- Tax-loss selling
- Mutual-fund redemptions
- Mutual fund cap-gain distributions
- Hedge-fund redemptions
- Margin calls
What Kessler is saying is that due to these events, nothing the market does over the next few months is to be trusted. When it has its biggest one-day gain or its biggest one-day loss, it’s not necessarily a reflection of investor confidence.
What Kessler is NOT saying is that the stock market will suddenly turn rosy in February after cyclical fluctuations. Rather, he is saying that after all these shenanigans wrap up the market will more accurately reflect investor confidence and the economy. And those might still be in the toilet.
Kessler makes some good and valuable points. I believe, however, that until the stock market gets a firm reading on how a Chief Executive Obama and a heavily Democratic Congress will impact the economy, market volatility will continue to rule the day. Although some things are already becoming clear, it will take a while for the new administration to get its bearings. I suspect that this will be reflected in the market with extraordinary instability for many months after February.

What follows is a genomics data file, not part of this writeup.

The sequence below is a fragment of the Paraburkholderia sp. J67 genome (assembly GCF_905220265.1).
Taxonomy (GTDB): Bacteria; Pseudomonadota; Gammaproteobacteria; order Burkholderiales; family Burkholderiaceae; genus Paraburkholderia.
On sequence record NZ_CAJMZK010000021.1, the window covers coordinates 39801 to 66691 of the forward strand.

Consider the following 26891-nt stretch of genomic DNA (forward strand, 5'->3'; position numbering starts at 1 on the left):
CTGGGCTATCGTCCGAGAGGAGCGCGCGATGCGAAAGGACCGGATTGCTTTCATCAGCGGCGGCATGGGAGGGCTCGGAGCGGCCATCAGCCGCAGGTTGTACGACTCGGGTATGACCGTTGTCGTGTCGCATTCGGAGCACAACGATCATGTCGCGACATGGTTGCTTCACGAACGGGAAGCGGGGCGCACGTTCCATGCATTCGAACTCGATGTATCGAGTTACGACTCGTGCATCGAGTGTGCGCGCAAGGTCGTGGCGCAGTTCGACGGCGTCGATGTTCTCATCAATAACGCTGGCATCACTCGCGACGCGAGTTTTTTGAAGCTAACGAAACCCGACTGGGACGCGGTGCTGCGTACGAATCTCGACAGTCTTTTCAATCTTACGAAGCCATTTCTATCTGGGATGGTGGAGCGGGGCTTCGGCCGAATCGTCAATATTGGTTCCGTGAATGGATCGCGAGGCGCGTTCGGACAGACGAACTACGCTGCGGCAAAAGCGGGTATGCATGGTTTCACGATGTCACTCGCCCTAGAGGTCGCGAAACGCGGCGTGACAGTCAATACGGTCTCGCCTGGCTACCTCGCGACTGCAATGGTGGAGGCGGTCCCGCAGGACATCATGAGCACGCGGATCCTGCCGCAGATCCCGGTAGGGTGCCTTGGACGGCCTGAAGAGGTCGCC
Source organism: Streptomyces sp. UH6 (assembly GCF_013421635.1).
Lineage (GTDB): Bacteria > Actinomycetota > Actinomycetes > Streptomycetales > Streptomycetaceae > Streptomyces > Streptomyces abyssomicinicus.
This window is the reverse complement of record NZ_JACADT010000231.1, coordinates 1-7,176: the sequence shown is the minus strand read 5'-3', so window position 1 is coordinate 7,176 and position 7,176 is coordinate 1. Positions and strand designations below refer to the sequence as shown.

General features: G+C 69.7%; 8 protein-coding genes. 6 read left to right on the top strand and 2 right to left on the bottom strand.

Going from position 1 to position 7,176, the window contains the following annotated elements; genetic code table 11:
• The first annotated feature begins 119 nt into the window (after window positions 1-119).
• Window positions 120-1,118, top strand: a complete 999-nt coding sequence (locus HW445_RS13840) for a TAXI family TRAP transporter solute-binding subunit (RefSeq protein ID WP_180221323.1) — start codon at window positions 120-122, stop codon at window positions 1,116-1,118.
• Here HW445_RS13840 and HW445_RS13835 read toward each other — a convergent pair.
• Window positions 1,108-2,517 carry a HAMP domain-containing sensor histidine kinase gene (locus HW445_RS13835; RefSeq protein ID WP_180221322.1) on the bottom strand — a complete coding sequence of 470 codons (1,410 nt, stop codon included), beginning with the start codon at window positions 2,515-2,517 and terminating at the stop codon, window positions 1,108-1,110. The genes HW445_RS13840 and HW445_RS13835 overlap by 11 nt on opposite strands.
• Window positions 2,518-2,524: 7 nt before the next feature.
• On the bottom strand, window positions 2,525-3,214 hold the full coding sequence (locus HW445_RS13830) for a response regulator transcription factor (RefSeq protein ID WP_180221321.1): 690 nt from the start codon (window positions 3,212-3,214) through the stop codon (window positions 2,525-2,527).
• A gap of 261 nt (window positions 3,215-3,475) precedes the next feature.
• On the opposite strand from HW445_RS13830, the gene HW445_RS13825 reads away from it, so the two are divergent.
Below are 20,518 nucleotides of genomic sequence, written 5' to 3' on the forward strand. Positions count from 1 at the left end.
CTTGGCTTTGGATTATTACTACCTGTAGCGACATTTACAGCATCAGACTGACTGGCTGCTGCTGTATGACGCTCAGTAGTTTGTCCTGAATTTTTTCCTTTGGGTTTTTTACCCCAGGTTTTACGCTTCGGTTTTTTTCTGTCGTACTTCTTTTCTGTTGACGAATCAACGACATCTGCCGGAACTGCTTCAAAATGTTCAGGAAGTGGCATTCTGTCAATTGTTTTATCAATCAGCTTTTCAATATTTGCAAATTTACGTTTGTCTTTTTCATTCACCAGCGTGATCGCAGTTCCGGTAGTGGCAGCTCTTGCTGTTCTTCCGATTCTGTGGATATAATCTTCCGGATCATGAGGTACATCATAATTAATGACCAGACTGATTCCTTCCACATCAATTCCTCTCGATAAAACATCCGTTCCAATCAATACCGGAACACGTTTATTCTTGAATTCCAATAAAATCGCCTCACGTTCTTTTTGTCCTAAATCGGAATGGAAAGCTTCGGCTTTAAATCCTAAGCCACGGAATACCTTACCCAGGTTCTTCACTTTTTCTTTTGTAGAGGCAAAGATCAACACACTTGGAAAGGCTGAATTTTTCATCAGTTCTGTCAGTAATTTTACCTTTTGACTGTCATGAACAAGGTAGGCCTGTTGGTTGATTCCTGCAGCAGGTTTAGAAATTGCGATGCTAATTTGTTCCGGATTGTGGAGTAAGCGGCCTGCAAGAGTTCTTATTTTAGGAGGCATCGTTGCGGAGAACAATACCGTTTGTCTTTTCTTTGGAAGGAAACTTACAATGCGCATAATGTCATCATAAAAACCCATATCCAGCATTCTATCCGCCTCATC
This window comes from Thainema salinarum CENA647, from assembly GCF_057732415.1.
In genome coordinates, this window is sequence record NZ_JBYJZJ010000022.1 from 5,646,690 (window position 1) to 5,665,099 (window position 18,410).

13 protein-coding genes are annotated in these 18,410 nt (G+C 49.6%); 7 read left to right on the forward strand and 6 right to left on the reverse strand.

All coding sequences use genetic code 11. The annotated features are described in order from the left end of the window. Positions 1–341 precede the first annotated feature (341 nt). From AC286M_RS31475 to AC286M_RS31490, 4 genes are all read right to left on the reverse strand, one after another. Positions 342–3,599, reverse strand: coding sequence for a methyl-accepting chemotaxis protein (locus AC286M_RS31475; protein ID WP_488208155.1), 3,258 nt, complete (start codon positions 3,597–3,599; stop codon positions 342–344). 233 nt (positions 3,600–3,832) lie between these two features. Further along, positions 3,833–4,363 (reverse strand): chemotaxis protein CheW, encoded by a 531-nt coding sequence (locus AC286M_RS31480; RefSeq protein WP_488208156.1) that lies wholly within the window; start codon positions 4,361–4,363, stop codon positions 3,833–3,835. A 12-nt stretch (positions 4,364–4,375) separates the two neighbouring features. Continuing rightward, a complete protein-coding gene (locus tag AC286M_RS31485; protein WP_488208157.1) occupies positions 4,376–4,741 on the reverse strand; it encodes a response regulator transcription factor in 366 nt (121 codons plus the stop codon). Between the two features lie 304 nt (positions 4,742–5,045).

If everybody (meaning those who don't live in the financial sector professionally) were to ignore the stock market for a few months (including Congress) perhaps the professionals could start to get a handle on what (if anything) needs to be done to fix our economy.
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